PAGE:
Władysław Kopystecki, a Pole lying curbstones at the camp, testified: “When he [Amon Goeth] came to the camp with his dog, in a white shirt, in high boots, he found her at the back eating a potato. He shot at her head. She fell at the cauldron. Then he called two Jews who worked in the stable and ordered to throw her to the other cauldron with boiling water. [...] The Jews threw her inside, she still lived, and she moved her legs splashing that boiling water. So he ordered to cover her and walked away.” He also murdered children. Once, an incident like this happened: A six-year-old boy, after being dropped from a truck, began to run away. Goeth called then: “Komm, komm, hab keine Angst!” [Come, come, don’t be afraid!] Suddenly, the boy stopped. He took a mirror and some toys out of his pocket, trying maybe subconsciously to avoid death. With a forgiving smile, Goeth took everything from him only to shoot the boy with his own hands.
Once he shot his housemaid. When he returned home, completely drunk, he met her at the stairs and shook hands with her. She, surprised with the gesture, said she was Jewish. When he sobered up the next day and recalled that incident, he called the woman and shot her down. He also shot his batman because he prepared the wrong horse for a ride.
On September 5th, 1946, Amon Goeth heard the sentence: capital punishment, loss of civil rights and honorary civil rights for ever, and confiscation of property. The law of mercy was not used. On September 13th, 1946 the sentence was performed. By hanging.
That was the end of one of the greatest criminals the Earth has ever known. A man devoid of any feelings. A mere bandit lacking ideals who fell into disgrace of people similar to him. He was not even able to hide himself after the war and as we know, many of his fellows managed to do that. Practically, he did not defend in the court, probably realizing that the only thing available for him in Poland, was death.
July 25, 2012 | 4:03 am
Posted Pavel Pustelnik
I was brought to this place by Wikipedia. While reading about a demolished synagogue in Skoczów I noticed some information about a nearby cemetery. Night had already fallen, so I came back the next day. Little places like this have this are wonderful though they are easy to miss. Try to use your car navigation system to find the cemetery in Wilamowice and you will undoubtedly end up somewhere close by, if not at the exact address. Fortunately, a friend of mine knew the way.
Entrance to the cemetery – a large gate, a small sign saying that it is a historic monument, no more information. A black dog is inside and looks at us not knowing what to do. Eat them alive? We enter and to our surprise we see that on the cemetery plot there is an inhabited house. The doors are open, you can spot laundry drying in the wind, shoes… Living within a cemetery sounds pretty exciting. The building itself was a part of the venue. It used to be occupied by the caretaker. There would have been a mortuary house but it had been demolished. Today, in this densely populated area the cemetery looks as it had fallen from the skies in the middle of the neighborhood. Houses are so close that they almost enter (well, the caretaker’s house has actually entered…) the place.
The cemetery was established for the community living in the Skoczów area in 1891. However after the 1930s’ some of the wealthier Jews left the area due to anti-Jewish propaganda events. The cemetery was therefore used less up until 1939. The German troops entered Skoczów on September 2. and shortly after that the synagogue and the cemetery had been destroyed. There have been over three hundred people buried at the site and the oldest gravestone commemorates Perel Zabarski who died in January 1891.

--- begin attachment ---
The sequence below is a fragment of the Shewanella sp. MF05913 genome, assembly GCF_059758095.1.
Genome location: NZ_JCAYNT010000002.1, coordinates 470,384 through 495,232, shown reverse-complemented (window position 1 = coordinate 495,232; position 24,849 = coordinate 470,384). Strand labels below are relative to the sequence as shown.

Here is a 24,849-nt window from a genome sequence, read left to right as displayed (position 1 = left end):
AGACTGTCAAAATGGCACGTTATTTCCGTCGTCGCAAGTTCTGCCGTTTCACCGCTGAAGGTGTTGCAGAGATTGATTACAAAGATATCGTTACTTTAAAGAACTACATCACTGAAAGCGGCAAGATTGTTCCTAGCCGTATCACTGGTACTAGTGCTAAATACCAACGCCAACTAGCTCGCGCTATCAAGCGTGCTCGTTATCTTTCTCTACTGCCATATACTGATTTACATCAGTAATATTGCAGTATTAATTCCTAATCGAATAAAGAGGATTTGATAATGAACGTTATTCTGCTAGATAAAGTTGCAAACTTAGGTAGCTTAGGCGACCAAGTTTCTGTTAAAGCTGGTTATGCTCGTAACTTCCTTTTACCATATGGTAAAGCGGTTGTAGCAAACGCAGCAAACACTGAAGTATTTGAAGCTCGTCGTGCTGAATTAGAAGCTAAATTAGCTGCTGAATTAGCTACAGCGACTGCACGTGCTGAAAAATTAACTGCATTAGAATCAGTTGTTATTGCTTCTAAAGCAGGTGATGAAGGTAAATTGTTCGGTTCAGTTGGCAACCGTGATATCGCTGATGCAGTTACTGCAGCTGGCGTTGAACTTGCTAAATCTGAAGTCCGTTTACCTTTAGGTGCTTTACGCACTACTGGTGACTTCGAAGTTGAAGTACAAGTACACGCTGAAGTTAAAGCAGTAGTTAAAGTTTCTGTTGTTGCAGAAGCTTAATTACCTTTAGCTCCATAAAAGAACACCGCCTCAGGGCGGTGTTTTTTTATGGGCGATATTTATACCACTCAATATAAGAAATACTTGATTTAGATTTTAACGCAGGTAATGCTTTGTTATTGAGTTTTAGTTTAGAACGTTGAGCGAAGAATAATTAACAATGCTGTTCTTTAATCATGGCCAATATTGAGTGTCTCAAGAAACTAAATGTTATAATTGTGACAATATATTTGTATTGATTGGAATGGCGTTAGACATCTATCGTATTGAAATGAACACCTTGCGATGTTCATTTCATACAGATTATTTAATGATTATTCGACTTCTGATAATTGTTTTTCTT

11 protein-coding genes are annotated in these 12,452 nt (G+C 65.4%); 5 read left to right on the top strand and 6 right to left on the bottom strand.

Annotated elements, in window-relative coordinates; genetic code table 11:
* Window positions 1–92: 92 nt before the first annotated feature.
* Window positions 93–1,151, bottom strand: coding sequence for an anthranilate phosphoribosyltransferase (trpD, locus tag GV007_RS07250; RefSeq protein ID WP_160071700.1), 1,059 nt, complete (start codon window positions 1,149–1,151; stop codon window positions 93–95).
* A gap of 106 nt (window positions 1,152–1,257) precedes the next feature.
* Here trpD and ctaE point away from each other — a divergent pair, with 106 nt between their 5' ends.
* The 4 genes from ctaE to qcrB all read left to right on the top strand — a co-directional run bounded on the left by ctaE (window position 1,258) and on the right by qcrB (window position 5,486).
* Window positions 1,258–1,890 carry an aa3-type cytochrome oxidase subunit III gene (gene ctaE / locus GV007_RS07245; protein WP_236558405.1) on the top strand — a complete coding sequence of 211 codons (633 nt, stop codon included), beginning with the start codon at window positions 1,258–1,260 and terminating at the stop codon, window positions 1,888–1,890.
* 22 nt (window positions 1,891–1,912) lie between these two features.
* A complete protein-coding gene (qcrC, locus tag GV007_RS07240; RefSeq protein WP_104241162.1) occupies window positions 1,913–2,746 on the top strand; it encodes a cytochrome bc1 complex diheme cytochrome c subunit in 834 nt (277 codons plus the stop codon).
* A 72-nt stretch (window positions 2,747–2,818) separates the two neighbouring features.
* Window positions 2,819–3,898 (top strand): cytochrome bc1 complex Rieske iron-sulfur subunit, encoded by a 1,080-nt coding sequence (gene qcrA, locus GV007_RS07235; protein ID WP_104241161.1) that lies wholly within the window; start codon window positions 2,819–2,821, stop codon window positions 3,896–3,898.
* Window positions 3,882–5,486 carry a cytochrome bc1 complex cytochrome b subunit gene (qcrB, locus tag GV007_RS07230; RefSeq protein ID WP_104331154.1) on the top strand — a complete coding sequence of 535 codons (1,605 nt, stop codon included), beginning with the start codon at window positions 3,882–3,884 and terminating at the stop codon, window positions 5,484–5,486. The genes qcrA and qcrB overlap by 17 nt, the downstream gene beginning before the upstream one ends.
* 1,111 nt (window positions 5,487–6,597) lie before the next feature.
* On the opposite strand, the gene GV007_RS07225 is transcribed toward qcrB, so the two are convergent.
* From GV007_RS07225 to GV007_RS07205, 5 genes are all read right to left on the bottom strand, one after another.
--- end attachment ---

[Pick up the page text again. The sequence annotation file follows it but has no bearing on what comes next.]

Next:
The period after the war can be described as a slow decay of the place. Nobody really cared about the remnants of the stones. Some of them were sold and some were brought to a nearby cement factory. Only some years after the war did the Jewish families from the area begin recovering the stones from them. In the 70’ there was even an idea to transform the site into a culture centre or a park. Who knows how the story of the site would develop if not for the Jewish society in Brussels. There were some people whose roots were in the Skoczów area and wanted to restore the forgotten place. Together with Fundacja Wiecznej Pamięci (The Foundation of Eternal Remembrance) they managed to clear out the area and arrange 54 macebas that now create some sort of monument with a large stone in the centre of the Star of David. The inscription on the stone commemorates Jews murdered in the area between 1939-1945.
The lapidary part is not that interesting though. We walked a bit outside the arranged macebas and you can still spot some of the gravestones lying on the grass. Sometimes covered with moss, sometimes barely possible to spot. There are some that are still standing proudly. When we leave the place somebody looks at us in disbelief. Apparently, not many people come inside.
More information about the site (in Polish):
July 25, 2012 | 4:01 am
Posted by Klaudia Klimek
The Nahum Goldmann Fellowship in Poland, interesting, isn’t it? The organization’s goals of breaking barriers and changing stereotypes, give the people contributing to the seminar and organisation, as well as its potential participants, an uncomfortable feeling of stepping out of one’s comfort zone. Maybe having been a conference participant, I should write about the conference itself?
There were lectures, discussions, professors and nice evenings—like the one spent in a jacuzzi with new friends from Australia, America, Ukraine and Israel. More than the course of the seminar itself, I am more interested in its location on the world map. So it happened that this one took place in the most anti-Semitic country in Europe − the Jewish cemetery, the place of bad memories. That was, unfortunately, the attitude of many conference participants from all over the world. Their negative feelings towards Poland are born out of bad memories of their grandparents or parents. All that, additionally seasoned with a visit to Auschwitz, colored almost every conversation and discussion.